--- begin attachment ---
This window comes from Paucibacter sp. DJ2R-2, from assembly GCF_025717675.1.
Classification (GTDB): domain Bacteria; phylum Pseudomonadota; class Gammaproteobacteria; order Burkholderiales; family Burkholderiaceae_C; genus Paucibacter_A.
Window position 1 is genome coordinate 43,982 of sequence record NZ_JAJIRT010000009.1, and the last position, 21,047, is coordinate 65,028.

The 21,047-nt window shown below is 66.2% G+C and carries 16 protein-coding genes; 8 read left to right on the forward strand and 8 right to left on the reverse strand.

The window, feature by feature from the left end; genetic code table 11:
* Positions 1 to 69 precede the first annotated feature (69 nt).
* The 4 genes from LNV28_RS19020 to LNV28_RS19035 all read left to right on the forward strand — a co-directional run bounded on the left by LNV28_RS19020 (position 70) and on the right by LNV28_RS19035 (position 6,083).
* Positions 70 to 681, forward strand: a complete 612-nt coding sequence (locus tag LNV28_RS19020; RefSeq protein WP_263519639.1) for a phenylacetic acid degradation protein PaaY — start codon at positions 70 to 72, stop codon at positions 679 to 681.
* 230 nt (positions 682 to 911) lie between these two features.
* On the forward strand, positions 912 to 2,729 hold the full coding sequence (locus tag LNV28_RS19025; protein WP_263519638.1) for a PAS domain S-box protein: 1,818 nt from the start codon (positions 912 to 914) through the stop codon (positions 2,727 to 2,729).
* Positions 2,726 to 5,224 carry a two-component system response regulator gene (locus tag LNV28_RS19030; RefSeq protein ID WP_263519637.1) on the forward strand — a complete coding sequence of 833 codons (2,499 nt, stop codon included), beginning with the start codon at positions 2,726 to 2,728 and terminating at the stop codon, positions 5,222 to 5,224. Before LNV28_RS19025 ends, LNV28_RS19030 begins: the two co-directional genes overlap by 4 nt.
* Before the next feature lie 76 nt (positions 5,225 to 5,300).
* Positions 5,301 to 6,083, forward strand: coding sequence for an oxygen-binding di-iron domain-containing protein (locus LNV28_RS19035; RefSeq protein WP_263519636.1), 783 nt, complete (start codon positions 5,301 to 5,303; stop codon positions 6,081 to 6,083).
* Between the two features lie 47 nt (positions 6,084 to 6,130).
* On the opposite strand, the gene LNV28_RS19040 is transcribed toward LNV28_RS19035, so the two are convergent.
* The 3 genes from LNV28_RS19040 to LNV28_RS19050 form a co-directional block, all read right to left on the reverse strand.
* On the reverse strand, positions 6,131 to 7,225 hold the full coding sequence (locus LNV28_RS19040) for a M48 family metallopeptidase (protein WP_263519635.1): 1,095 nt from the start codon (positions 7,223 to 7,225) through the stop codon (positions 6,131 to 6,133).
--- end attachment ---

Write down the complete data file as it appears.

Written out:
This window comes from Paucibacter sp. DJ2R-2, from assembly GCF_025717675.1.
Classification (GTDB): domain Bacteria; phylum Pseudomonadota; class Gammaproteobacteria; order Burkholderiales; family Burkholderiaceae_C; genus Paucibacter_A.
Window position 1 is genome coordinate 43,982 of sequence record NZ_JAJIRT010000009.1, and the last position, 21,047, is coordinate 65,028.

The 21,047-nt window shown below is 66.2% G+C and carries 16 protein-coding genes; 8 read left to right on the forward strand and 8 right to left on the reverse strand.

The window, feature by feature from the left end; genetic code table 11:
* Positions 1 to 69 precede the first annotated feature (69 nt).
* The 4 genes from LNV28_RS19020 to LNV28_RS19035 all read left to right on the forward strand — a co-directional run bounded on the left by LNV28_RS19020 (position 70) and on the right by LNV28_RS19035 (position 6,083).
* Positions 70 to 681, forward strand: a complete 612-nt coding sequence (locus tag LNV28_RS19020; RefSeq protein WP_263519639.1) for a phenylacetic acid degradation protein PaaY — start codon at positions 70 to 72, stop codon at positions 679 to 681.
* 230 nt (positions 682 to 911) lie between these two features.
* On the forward strand, positions 912 to 2,729 hold the full coding sequence (locus tag LNV28_RS19025; protein WP_263519638.1) for a PAS domain S-box protein: 1,818 nt from the start codon (positions 912 to 914) through the stop codon (positions 2,727 to 2,729).
* Positions 2,726 to 5,224 carry a two-component system response regulator gene (locus tag LNV28_RS19030; RefSeq protein ID WP_263519637.1) on the forward strand — a complete coding sequence of 833 codons (2,499 nt, stop codon included), beginning with the start codon at positions 2,726 to 2,728 and terminating at the stop codon, positions 5,222 to 5,224. Before LNV28_RS19025 ends, LNV28_RS19030 begins: the two co-directional genes overlap by 4 nt.
* Before the next feature lie 76 nt (positions 5,225 to 5,300).
* Positions 5,301 to 6,083, forward strand: coding sequence for an oxygen-binding di-iron domain-containing protein (locus LNV28_RS19035; RefSeq protein WP_263519636.1), 783 nt, complete (start codon positions 5,301 to 5,303; stop codon positions 6,081 to 6,083).
* Between the two features lie 47 nt (positions 6,084 to 6,130).
* On the opposite strand, the gene LNV28_RS19040 is transcribed toward LNV28_RS19035, so the two are convergent.
* The 3 genes from LNV28_RS19040 to LNV28_RS19050 form a co-directional block, all read right to left on the reverse strand.
* On the reverse strand, positions 6,131 to 7,225 hold the full coding sequence (locus LNV28_RS19040) for a M48 family metallopeptidase (protein WP_263519635.1): 1,095 nt from the start codon (positions 7,223 to 7,225) through the stop codon (positions 6,131 to 6,133).